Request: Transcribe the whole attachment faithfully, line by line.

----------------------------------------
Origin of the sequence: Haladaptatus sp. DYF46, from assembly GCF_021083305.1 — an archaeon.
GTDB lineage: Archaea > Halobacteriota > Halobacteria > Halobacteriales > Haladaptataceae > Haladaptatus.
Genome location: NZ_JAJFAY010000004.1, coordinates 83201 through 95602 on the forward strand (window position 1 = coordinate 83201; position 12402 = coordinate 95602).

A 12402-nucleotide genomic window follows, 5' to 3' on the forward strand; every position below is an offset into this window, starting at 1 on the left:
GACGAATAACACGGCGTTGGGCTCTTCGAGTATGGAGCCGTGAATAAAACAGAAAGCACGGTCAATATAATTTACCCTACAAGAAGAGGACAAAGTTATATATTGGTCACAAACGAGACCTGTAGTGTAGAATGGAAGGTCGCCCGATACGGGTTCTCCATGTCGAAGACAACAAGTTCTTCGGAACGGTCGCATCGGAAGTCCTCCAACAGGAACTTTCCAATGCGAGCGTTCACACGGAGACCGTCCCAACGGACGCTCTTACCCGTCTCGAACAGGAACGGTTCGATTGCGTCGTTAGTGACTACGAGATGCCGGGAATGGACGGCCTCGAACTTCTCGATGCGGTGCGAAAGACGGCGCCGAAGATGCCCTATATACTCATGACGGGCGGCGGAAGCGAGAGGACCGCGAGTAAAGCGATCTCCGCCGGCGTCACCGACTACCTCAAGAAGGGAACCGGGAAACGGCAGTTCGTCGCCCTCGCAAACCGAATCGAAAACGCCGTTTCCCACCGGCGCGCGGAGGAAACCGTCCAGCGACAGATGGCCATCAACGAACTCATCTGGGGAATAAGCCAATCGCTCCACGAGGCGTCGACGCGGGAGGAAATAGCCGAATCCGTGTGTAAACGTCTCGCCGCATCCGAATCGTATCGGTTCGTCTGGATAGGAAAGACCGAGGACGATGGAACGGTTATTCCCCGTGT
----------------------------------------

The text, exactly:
Origin of the sequence: Haladaptatus sp. DYF46, from assembly GCF_021083305.1 — an archaeon.
GTDB lineage: Archaea > Halobacteriota > Halobacteria > Halobacteriales > Haladaptataceae > Haladaptatus.
Genome location: NZ_JAJFAY010000004.1, coordinates 83201 through 95602 on the forward strand (window position 1 = coordinate 83201; position 12402 = coordinate 95602).

A 12402-nucleotide genomic window follows, 5' to 3' on the forward strand; every position below is an offset into this window, starting at 1 on the left:
GACGAATAACACGGCGTTGGGCTCTTCGAGTATGGAGCCGTGAATAAAACAGAAAGCACGGTCAATATAATTTACCCTACAAGAAGAGGACAAAGTTATATATTGGTCACAAACGAGACCTGTAGTGTAGAATGGAAGGTCGCCCGATACGGGTTCTCCATGTCGAAGACAACAAGTTCTTCGGAACGGTCGCATCGGAAGTCCTCCAACAGGAACTTTCCAATGCGAGCGTTCACACGGAGACCGTCCCAACGGACGCTCTTACCCGTCTCGAACAGGAACGGTTCGATTGCGTCGTTAGTGACTACGAGATGCCGGGAATGGACGGCCTCGAACTTCTCGATGCGGTGCGAAAGACGGCGCCGAAGATGCCCTATATACTCATGACGGGCGGCGGAAGCGAGAGGACCGCGAGTAAAGCGATCTCCGCCGGCGTCACCGACTACCTCAAGAAGGGAACCGGGAAACGGCAGTTCGTCGCCCTCGCAAACCGAATCGAAAACGCCGTTTCCCACCGGCGCGCGGAGGAAACCGTCCAGCGACAGATGGCCATCAACGAACTCATCTGGGGAATAAGCCAATCGCTCCACGAGGCGTCGACGCGGGAGGAAATAGCCGAATCCGTGTGTAAACGTCTCGCCGCATCCGAATCGTATCGGTTCGTCTGGATAGGAAAGACCGAGGACGATGGAACGGTTATTCCCCGTGT